The family of a Georgia woman fatally shot as sheriff’s deputies entered her relative’s home under a search warrant is calling on the U.S. Department of Justice to investigate the case, likening the killing to that of Breonna Taylor.
Latoya James, 37, was killed when authorities entered her cousin Varshawn Brown’s home near Savannah, looking for drugs. James’ attorneys and family argue the occupants of the house did not have enough time to respond when a search team broke down the door, gaining entry into the dark house in the early morning of May 2021.
Authorities said they were firing back at Brown, who is now facing felony murder charges in relation to his cousin’s death. Harry Daniels, an attorney for James’ estate, said prosecutors told them the shots that killed James came from deputies. Local prosecutors declined to pursue charges against the deputies involved in April.
Daniels said James was not suspected of any crime when she got caught in the crossfire.
“Latoya was innocent in all aspects of this case. There was no subject search warrant related to her,” Daniels said.
Daniels and James’ family say the incident is similar to the 2020 Kentucky raid that killed Taylor. The DOJ filed civil rights charges against four officers involved in Taylor’s case earlier this month.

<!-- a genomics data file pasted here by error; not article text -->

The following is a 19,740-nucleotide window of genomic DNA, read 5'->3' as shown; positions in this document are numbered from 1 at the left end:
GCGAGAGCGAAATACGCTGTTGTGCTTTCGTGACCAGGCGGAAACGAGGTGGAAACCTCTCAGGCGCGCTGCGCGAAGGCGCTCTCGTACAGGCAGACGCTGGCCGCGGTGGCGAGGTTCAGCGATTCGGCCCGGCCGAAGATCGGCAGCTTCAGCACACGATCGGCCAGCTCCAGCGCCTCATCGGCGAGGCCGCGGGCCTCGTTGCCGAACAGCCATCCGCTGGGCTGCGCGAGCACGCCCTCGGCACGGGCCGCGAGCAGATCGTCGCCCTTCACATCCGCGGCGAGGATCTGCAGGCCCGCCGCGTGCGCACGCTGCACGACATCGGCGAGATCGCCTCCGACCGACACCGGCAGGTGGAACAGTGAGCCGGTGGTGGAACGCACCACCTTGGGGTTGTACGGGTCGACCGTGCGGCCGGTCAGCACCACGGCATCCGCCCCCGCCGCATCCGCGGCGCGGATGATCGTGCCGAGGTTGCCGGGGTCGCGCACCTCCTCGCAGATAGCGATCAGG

Body-worn camera footage of the incident shows deputies announced themselves before they entered Brown’s house in Woodbine, Georgia. Shots ring out shortly afterward, but a deputy’s shield blocks the view of what happened. Brown was also hit with gunfire in the shooting.
“You have a video showing these officers reaching this door, not even giving these people time to even open their mouth and answer, ‘Hold on. One second. We coming.’ They didn’t give them a chance to make verbal responses before they kicked down the door,” Daniels said.
Camden County deputies entered Brown’s home at 5 a.m. on May 4, 2021. James was unarmed, but Brown was charged with possession of a firearm by a convicted felon, possession of cocaine with intent to distribute, and aggravated assault on a public safety officer, among his other charges. His cousin died at the scene. Brown was rushed to the hospital, where he underwent multiple surgeries, according to reports.
James’ familiy’s attorneys said the murder charge against the slain woman’s cousin adds “insult to injury.”
“Her death came about as a result of them, you know, forcing their way into the home in the wee hours of the morning and opening fire up before understanding what the scene was. And his bullets never touched her. The officers’ bullets are the ones that, you know, penetrated her body and took her life,” said Reginald Greene, one of James’ family attorneys.
Under Georgia law, a person commits felony murder if they cause the death of someone “in the commission of a felony.” Brown was also charged with the commission of a crime by a convicted felon and possession of cocaine with intent to distribute.
Federal prosecutors said the Louisville Metro Police Department’s Place-Based Investigations Unit falsified the affidavit used to obtain the search warrant of Taylor’s home in March 2020, which violated federal civil rights laws and resulted in her death. The Louisville Metro police officers were also charged with conspiracy for agreeing to cover up the falsified document. In addition, detective Brett Hankison, who fired the fatal shot, was charged for unconstitutionally excessive force. Federal prosecutors said he shot into Taylor’s apartment through a covered window and glass door.